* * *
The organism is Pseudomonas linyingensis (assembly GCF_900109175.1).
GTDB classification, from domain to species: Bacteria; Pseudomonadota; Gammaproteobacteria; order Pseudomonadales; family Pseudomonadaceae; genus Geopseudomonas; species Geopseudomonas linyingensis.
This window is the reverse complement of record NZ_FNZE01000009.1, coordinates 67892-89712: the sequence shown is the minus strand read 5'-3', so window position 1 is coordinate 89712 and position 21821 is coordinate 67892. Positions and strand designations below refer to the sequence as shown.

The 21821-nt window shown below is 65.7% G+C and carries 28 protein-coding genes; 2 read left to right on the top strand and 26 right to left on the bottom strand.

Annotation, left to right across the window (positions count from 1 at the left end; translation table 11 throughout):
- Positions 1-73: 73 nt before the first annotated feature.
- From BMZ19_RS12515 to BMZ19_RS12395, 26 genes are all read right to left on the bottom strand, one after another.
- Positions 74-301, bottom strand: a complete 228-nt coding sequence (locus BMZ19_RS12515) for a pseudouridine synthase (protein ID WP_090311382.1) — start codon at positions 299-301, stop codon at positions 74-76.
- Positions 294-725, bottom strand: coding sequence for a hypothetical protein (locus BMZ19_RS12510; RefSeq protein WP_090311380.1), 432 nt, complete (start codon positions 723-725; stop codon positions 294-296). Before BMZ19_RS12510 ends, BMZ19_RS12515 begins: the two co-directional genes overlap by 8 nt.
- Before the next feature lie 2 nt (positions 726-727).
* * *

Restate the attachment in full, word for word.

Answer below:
The organism is Pseudomonas linyingensis (assembly GCF_900109175.1).
GTDB classification, from domain to species: Bacteria; Pseudomonadota; Gammaproteobacteria; order Pseudomonadales; family Pseudomonadaceae; genus Geopseudomonas; species Geopseudomonas linyingensis.
This window is the reverse complement of record NZ_FNZE01000009.1, coordinates 67892-89712: the sequence shown is the minus strand read 5'-3', so window position 1 is coordinate 89712 and position 21821 is coordinate 67892. Positions and strand designations below refer to the sequence as shown.

The 21821-nt window shown below is 65.7% G+C and carries 28 protein-coding genes; 2 read left to right on the top strand and 26 right to left on the bottom strand.

Annotation, left to right across the window (positions count from 1 at the left end; translation table 11 throughout):
- Positions 1-73: 73 nt before the first annotated feature.
- From BMZ19_RS12515 to BMZ19_RS12395, 26 genes are all read right to left on the bottom strand, one after another.
- Positions 74-301, bottom strand: a complete 228-nt coding sequence (locus BMZ19_RS12515) for a pseudouridine synthase (protein ID WP_090311382.1) — start codon at positions 299-301, stop codon at positions 74-76.
- Positions 294-725, bottom strand: coding sequence for a hypothetical protein (locus BMZ19_RS12510; RefSeq protein WP_090311380.1), 432 nt, complete (start codon positions 723-725; stop codon positions 294-296). Before BMZ19_RS12510 ends, BMZ19_RS12515 begins: the two co-directional genes overlap by 8 nt.
- Before the next feature lie 2 nt (positions 726-727).